After a filling lunch in the Anchor Inn we climbed about Rocinante again and set off to find East Martin. East Martin is a small place, even smaller than it appears on the map. The road crosses the famous Double Arched Bridge #161, if you turn right at the Cross Keys pub and drive down the small road alongside it you come to some stables next to bridge #162. If you are lucky as we were you will find a space to park on the road, otherwise if you are going in the pubs you can use their car parks. We crossed the bridge and turned to walk back towards Greenberfield.
The Double Arched bridge is one of the most distinctive features of the Leeds Liverpool canal. Opinion is divided as to the reason why it is a double arch. Some think the road has been raised and a second bridge added on top of an earlier one, others say it was built with two arches because the engineers didn’t have confidence in the strength of a single arch. Looking at the bridge I could see no evidence for two stages of building so I would say it was built in one go.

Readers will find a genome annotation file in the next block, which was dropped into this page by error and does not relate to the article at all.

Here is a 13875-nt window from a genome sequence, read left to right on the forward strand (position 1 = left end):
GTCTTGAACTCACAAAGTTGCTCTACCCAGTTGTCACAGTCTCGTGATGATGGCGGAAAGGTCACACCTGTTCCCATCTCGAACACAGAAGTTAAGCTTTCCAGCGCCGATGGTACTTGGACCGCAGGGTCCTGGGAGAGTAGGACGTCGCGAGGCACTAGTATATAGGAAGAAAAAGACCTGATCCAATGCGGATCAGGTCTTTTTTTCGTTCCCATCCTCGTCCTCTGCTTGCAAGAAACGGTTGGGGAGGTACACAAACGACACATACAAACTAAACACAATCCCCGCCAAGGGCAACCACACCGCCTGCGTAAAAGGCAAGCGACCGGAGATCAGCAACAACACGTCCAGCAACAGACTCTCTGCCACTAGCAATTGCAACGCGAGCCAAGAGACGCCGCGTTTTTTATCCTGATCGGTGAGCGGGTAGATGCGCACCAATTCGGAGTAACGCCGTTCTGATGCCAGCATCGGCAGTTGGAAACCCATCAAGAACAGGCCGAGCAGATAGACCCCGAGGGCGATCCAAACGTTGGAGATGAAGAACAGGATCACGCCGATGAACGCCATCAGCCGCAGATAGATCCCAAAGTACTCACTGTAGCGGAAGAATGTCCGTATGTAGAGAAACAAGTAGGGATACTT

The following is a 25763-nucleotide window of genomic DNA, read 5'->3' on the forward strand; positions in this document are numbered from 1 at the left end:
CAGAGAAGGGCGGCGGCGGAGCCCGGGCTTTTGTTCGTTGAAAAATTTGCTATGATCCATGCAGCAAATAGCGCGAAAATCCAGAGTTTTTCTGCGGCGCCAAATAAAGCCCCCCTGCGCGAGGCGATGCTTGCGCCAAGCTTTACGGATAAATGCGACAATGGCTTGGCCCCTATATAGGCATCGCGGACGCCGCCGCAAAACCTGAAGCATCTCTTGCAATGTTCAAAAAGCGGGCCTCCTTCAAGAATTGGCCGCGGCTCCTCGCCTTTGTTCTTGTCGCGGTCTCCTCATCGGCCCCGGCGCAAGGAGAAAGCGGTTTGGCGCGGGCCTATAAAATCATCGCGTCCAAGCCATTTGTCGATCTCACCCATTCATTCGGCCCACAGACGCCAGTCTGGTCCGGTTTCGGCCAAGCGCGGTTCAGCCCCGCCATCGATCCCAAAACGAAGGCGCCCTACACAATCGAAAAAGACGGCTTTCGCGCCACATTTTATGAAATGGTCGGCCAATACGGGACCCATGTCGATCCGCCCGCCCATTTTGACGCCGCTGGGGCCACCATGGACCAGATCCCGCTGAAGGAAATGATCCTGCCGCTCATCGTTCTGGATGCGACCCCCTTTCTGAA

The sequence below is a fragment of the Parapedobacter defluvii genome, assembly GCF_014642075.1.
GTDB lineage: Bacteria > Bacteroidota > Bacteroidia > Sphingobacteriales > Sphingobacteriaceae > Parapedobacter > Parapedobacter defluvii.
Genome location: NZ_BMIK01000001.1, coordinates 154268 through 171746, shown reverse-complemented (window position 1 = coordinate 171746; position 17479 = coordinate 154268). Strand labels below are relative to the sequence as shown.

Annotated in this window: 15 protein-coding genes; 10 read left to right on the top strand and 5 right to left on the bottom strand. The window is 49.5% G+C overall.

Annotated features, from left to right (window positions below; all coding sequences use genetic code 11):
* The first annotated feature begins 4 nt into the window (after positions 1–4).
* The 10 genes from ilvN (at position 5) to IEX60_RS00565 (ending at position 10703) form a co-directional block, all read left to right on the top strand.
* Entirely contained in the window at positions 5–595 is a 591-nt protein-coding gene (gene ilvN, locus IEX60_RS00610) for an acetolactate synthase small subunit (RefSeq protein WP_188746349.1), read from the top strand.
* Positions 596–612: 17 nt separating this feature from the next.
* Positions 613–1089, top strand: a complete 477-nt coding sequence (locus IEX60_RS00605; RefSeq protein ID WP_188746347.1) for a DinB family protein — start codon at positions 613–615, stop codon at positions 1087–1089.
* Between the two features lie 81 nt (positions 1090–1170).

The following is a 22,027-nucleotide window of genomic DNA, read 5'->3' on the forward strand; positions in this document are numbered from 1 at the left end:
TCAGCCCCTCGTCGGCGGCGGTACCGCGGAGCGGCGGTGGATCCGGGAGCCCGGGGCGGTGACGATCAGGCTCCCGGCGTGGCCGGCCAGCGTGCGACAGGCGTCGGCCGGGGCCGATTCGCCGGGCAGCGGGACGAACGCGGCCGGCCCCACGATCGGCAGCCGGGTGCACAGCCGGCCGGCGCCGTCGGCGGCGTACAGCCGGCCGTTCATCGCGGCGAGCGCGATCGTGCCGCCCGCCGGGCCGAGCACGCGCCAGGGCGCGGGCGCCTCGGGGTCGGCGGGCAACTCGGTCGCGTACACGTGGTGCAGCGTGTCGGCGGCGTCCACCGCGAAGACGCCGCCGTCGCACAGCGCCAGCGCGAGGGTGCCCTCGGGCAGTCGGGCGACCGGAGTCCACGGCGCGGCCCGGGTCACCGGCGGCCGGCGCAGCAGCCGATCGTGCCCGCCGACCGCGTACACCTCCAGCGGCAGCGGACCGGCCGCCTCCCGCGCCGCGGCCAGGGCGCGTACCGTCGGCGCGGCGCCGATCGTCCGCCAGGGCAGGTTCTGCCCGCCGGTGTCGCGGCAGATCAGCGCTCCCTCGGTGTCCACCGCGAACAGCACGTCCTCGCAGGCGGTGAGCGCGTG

Next to the Double Arched Bridge is milepost 89, over the next 2 miles there are the full set of mileposts: quarter, half, three quarters and full mile posts. In all we found 13 mileposts.
The canal was very still and there were some very clear reflections of the surrounding hills. We passed milepost 88 and arrived at bridge #159 and the furthest point of the mornings walk.
We walked 10 miles altogether and covered 5 miles of towpath. Although there is some light industry and housing there are some very nice views and interesting features on this section. The afternoons walk was a little muddy compared to the tarmaced towpath of the mornings walk. A glance through bridge 162 gave a preview of the next section up towards Gargrave, a tree lined cutting that looked very inviting.